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Title:Failure mechanisms of dielectric materials for electric motors
Author(s):Arastu, Faraz
Advisor(s):Lyding, Joseph
Contributor(s):Krogstad, Jessica; Schleife, Andre; Bellon, Pascal
Department / Program:Materials Science & Engineerng
Discipline:Materials Science & Engr
Degree Granting Institution:University of Illinois at Urbana-Champaign
Degree:M.S.
Genre:Thesis
Subject(s):motors
Abstract:Recent trends in electrification have increased demand for advanced sensors and actuators in the transportation and power systems industries. Complex thermomechanical systems used in geothermal energy, industrial gas turbines, aircraft propulsion systems, and spacecraft power systems require high power density devices that generate large amounts of heat in a smaller form factor. The community has looked to high critical flux cooling technology as well as higher-temperature materials development to address these needs. However, the development of high-temperature actuators, like electric motors, has lagged behind the development of high-temperature sensors and circuitry. This study explores the thermal operating limits of electric motor insulation to develop design and downselection criteria for developing high-temperature insulation materials that will meet the demands for high power density in industrial applications. A preceramic resin, polymethylsilsesquioxane, is first used to demonstrate that motor insulation can operate up to 660◦C with a dielectric strength of 162 VRMS, outperforming the stateof-the-art ML240 insulation commonly used in commercial motors. Then, insulation materials spanning a range of chemical structure motifs are used to build electric motor prototypes to determine the excitation current, force, and temperature windows in which each material can operate at the device level. Surprisingly, devices made with ML240 insulation - which has a 663◦C lower intrinsic thermal stability than ceramawire insulation - outperform ceramawire devices by nearly 60◦C. An investigation of the underlying failure mechanisms of the insulation was conducted to explain this result, revealing that thermal expansion-induced mechanical stresses dominate over intrinsic thermal stability in determining the critical failure temperature of a device. To account for these stresses in the development of new, high-temperature insulation materials, a thermal expansion model is developed to downselect materials based on their thermomechanical properties and predict their device-level performance without building experimental device prototypes. This model can be used by both materials scientists and motor engineers to tailor the operating temperature window of film-insulation materials and meet the thermal requirements of a given application.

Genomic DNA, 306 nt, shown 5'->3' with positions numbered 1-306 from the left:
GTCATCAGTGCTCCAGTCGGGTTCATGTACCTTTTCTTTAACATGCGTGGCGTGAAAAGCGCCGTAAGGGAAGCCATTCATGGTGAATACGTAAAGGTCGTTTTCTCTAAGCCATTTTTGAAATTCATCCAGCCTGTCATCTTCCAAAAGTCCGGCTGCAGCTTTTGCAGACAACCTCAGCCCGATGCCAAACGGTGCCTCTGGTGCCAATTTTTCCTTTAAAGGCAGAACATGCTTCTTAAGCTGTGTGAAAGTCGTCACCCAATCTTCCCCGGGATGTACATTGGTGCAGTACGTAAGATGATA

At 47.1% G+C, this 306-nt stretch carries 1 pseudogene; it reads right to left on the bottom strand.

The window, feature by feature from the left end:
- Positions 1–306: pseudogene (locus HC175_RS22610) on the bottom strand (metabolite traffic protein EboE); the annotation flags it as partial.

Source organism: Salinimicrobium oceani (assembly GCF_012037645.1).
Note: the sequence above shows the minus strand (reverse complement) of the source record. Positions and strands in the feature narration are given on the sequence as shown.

Issue Date:2021-10-28
Type:Thesis
URI:http://hdl.handle.net/2142/114050
Rights Information:Copyright 2021 Faraz Arastu
Date Available in IDEALS:2022-04-29
Date Deposited:2021-12


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